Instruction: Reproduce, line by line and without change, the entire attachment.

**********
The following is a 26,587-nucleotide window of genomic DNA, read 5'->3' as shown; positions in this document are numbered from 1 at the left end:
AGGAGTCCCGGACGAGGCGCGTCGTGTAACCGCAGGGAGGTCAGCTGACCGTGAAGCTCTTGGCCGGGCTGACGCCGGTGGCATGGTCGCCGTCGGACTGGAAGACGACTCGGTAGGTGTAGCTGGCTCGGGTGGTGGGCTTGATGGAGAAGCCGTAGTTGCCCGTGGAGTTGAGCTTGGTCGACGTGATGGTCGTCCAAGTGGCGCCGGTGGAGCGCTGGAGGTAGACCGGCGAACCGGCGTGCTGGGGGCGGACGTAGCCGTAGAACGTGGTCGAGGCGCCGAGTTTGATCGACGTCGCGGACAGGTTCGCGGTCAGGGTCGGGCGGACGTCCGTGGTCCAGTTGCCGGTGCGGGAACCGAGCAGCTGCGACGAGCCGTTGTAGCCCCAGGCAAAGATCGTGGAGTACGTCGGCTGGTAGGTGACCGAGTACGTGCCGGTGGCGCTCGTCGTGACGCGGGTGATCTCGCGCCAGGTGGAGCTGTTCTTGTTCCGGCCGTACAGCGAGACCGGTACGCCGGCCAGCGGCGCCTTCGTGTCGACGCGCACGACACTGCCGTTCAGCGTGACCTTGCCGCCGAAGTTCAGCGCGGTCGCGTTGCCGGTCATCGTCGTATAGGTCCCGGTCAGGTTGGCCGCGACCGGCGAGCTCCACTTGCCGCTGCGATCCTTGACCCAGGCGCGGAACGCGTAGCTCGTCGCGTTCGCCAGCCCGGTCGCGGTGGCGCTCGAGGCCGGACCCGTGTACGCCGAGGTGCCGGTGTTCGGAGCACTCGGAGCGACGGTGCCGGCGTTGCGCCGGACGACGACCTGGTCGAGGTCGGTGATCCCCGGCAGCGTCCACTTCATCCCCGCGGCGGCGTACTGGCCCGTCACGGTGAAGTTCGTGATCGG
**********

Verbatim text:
The following is a 26,587-nucleotide window of genomic DNA, read 5'->3' as shown; positions in this document are numbered from 1 at the left end:
AGGAGTCCCGGACGAGGCGCGTCGTGTAACCGCAGGGAGGTCAGCTGACCGTGAAGCTCTTGGCCGGGCTGACGCCGGTGGCATGGTCGCCGTCGGACTGGAAGACGACTCGGTAGGTGTAGCTGGCTCGGGTGGTGGGCTTGATGGAGAAGCCGTAGTTGCCCGTGGAGTTGAGCTTGGTCGACGTGATGGTCGTCCAAGTGGCGCCGGTGGAGCGCTGGAGGTAGACCGGCGAACCGGCGTGCTGGGGGCGGACGTAGCCGTAGAACGTGGTCGAGGCGCCGAGTTTGATCGACGTCGCGGACAGGTTCGCGGTCAGGGTCGGGCGGACGTCCGTGGTCCAGTTGCCGGTGCGGGAACCGAGCAGCTGCGACGAGCCGTTGTAGCCCCAGGCAAAGATCGTGGAGTACGTCGGCTGGTAGGTGACCGAGTACGTGCCGGTGGCGCTCGTCGTGACGCGGGTGATCTCGCGCCAGGTGGAGCTGTTCTTGTTCCGGCCGTACAGCGAGACCGGTACGCCGGCCAGCGGCGCCTTCGTGTCGACGCGCACGACACTGCCGTTCAGCGTGACCTTGCCGCCGAAGTTCAGCGCGGTCGCGTTGCCGGTCATCGTCGTATAGGTCCCGGTCAGGTTGGCCGCGACCGGCGAGCTCCACTTGCCGCTGCGATCCTTGACCCAGGCGCGGAACGCGTAGCTCGTCGCGTTCGCCAGCCCGGTCGCGGTGGCGCTCGAGGCCGGACCCGTGTACGCCGAGGTGCCGGTGTTCGGAGCACTCGGAGCGACGGTGCCGGCGTTGCGCCGGACGACGACCTGGTCGAGGTCGGTGATCCCCGGCAGCGTCCACTTCATCCCCGCGGCGGCGTACTGGCCCGTCACGGTGAAGTTCGTGATCGG